“Our main inspiration came from our roots that are the desert and the incredible growth and development the city has seen,” says Al Gurg.
“It is not only an honour but a great privilege to be able to be a part of such an extraordinary event,” she says. “It has also brought tremendous awareness to our business that has been wonderful.”
Mirzam is a bean-to-bar chocolate factory that opened in late 2016 by an Emirati brother and sister who are obsessed with chocolate.
Preferring to stay behind the scenes, they employed a Chief Chocolate Officer, Kathy Johnston, who tells the story of how together they brought their obsession to life.
“Locally, we felt that great-quality chocolate wasn’t available, made transparently in a way that customers would be able to really understand what they were eating,” says Johnston.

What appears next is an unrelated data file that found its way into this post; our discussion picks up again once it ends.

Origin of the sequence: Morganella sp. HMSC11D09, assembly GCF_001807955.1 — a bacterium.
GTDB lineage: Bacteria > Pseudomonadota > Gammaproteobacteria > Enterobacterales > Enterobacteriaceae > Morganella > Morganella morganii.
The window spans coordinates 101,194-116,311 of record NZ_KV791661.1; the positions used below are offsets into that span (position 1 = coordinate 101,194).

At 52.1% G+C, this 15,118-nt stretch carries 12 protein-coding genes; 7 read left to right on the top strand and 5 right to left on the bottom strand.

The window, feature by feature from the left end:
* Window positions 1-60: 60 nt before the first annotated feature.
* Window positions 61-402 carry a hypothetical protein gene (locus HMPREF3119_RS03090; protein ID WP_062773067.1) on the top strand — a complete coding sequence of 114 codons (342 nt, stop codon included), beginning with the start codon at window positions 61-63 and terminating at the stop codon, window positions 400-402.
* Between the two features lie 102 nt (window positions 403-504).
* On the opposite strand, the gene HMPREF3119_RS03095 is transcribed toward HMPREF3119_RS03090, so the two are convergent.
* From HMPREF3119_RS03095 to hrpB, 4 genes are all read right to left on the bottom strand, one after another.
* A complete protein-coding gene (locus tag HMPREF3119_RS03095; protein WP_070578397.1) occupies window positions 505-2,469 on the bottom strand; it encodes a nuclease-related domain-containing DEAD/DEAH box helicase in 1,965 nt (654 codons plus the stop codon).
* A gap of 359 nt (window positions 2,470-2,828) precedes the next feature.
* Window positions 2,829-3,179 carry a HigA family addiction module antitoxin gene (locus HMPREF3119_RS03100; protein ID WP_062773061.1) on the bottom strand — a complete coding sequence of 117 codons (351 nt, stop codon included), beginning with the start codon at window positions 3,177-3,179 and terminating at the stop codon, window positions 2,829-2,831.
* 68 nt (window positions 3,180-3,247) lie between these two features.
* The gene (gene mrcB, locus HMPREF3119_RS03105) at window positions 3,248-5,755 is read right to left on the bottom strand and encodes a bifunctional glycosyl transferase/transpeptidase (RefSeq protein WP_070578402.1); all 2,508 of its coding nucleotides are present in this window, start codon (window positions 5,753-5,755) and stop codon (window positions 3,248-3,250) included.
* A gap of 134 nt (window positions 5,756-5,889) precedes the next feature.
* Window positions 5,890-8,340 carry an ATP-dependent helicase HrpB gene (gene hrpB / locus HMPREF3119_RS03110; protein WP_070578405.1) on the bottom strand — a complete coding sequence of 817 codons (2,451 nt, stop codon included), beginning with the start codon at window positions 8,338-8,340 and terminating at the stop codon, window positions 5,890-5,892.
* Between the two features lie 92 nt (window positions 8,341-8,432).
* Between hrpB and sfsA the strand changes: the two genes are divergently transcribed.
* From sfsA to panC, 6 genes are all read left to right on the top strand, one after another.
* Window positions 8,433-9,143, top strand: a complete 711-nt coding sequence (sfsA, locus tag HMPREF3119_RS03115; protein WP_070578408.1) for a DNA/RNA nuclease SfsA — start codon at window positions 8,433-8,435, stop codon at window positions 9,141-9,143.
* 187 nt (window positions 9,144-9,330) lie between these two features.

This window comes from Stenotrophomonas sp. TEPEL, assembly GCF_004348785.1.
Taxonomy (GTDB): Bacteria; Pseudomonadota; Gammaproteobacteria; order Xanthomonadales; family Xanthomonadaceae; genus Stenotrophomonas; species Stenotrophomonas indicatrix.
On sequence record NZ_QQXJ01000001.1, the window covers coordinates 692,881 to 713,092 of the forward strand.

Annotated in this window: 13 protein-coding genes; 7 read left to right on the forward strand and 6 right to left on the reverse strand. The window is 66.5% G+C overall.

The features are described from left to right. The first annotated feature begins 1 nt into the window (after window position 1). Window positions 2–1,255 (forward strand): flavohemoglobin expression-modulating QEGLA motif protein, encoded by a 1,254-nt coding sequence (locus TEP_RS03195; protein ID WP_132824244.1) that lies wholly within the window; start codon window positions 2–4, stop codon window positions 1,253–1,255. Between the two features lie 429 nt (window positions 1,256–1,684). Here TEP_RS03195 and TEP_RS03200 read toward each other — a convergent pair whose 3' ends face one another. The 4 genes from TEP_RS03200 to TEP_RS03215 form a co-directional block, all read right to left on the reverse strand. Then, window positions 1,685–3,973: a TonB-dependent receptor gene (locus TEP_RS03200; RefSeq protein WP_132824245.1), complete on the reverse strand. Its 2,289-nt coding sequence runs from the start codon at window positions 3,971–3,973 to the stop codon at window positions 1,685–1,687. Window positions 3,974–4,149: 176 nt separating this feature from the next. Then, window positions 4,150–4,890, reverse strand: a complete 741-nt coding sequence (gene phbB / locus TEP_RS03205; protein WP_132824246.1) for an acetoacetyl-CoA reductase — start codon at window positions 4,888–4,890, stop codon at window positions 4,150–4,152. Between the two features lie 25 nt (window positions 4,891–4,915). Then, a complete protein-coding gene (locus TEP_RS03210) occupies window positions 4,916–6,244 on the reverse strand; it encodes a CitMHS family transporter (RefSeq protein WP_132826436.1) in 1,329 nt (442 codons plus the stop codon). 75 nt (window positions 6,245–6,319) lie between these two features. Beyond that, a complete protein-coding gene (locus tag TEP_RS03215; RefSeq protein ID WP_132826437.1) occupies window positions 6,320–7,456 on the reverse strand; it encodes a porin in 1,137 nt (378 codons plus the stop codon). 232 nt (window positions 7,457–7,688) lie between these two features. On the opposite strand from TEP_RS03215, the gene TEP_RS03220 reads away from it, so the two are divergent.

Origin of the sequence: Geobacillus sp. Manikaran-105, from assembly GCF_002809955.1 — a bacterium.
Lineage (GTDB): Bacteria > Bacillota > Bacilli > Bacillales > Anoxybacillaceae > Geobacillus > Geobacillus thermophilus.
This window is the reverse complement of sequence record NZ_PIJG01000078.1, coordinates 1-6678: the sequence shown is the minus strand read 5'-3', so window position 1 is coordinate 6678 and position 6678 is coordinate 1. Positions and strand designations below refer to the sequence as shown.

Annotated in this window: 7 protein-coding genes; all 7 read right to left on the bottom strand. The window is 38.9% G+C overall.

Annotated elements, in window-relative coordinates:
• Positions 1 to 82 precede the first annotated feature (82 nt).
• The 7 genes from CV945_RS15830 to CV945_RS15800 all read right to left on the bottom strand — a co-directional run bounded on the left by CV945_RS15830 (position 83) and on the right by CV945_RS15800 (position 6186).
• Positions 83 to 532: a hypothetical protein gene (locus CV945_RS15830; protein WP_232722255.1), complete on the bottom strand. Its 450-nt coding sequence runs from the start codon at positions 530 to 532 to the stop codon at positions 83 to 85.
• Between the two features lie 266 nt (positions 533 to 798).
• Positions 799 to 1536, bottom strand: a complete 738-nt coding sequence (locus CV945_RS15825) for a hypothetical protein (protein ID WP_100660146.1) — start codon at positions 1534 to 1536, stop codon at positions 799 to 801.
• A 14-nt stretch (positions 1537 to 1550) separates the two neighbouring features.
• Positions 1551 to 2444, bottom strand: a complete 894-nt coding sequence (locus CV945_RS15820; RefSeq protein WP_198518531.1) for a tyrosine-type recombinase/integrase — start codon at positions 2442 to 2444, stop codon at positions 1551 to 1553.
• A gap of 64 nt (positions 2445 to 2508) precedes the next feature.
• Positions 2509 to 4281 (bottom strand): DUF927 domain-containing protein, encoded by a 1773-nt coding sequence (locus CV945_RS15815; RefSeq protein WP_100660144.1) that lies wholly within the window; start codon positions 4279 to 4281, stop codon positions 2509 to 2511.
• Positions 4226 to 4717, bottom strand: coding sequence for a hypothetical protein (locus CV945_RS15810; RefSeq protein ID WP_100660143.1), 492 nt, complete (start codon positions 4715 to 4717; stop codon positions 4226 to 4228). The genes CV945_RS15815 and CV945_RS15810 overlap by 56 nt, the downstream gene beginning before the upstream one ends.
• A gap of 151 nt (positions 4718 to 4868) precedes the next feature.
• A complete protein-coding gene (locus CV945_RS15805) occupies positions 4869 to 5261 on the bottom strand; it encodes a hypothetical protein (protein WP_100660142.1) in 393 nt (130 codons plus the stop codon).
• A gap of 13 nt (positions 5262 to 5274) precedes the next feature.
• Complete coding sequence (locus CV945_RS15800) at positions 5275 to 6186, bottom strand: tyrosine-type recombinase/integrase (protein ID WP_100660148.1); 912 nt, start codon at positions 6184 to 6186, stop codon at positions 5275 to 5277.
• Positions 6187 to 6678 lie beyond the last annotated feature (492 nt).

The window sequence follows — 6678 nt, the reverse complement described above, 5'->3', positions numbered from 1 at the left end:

Their vision and passion has translated into both commercial success and industry recognition.
“We are so proud of our team and chocolates, there have been so many amazing moments,” says Johnston. “We have won 16 international awards for our quality and that’s really been fantastic.”
As a result, Expo 2020 approached Mirzam to develop a licensed product line of premium chocolates.
“We are very proud of the creativity and international engagement that Expo 2020 is bringing together,” says Johnston.
Mirzam hopes to have a long future in Dubai, and Johnston says it’s the perfect place to realise a chocolate connoisseur’s dream.
“It has a long trading history of spices and that’s how we develop our recipes; by investigating, exploring and understanding the Spice Route,” she adds. “There is so much exciting history in this region; there are endless delicious concepts for us.”